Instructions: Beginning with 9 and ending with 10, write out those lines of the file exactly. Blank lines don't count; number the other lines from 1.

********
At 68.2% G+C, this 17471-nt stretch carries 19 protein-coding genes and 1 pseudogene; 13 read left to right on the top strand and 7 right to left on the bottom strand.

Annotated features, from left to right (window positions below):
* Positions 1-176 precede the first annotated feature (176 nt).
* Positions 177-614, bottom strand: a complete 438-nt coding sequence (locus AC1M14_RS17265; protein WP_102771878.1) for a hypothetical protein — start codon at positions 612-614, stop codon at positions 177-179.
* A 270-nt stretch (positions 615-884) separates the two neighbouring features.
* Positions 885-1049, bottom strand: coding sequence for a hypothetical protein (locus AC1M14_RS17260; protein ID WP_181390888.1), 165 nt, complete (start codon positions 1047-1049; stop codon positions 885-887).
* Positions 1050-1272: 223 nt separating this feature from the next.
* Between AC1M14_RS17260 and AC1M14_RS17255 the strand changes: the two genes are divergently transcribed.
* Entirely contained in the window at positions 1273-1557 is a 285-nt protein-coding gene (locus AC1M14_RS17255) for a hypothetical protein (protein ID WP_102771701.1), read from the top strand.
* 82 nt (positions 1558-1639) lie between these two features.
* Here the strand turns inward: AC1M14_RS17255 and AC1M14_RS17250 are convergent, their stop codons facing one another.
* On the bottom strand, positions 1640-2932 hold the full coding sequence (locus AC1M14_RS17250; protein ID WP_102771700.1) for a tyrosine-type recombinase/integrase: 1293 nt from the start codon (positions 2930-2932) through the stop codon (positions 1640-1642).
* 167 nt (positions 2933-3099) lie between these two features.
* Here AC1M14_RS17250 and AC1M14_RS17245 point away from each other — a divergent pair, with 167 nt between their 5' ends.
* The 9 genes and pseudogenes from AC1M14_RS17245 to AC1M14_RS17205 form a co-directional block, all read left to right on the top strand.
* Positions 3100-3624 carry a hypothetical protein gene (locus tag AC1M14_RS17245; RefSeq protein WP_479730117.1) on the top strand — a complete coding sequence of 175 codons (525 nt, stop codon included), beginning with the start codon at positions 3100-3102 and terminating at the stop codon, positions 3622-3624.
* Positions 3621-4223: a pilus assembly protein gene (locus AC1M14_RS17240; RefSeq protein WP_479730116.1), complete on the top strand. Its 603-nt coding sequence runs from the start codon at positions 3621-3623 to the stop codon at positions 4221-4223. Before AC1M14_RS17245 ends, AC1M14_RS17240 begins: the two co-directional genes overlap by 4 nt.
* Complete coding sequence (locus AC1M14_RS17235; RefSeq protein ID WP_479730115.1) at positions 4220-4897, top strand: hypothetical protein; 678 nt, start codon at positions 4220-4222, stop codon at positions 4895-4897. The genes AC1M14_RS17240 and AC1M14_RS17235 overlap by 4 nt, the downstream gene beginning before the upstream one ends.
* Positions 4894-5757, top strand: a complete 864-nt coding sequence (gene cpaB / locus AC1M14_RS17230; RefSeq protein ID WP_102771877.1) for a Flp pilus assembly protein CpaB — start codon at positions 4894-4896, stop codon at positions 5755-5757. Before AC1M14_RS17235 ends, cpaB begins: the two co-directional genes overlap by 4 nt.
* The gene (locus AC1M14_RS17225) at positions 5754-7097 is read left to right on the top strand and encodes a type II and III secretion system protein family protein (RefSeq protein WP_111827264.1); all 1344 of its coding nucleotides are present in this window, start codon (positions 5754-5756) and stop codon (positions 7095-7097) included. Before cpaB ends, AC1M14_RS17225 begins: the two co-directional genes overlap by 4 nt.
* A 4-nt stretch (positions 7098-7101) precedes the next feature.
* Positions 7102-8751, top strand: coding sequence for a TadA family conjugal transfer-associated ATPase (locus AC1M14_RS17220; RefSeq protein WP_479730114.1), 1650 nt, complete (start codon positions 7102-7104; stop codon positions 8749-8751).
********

* Entirely contained in the window at positions 1273-1557 is a 285-nt protein-coding gene (locus AC1M14_RS17255) for a hypothetical protein (protein ID WP_102771701.1), read from the top strand.
* 82 nt (positions 1558-1639) lie between these two features.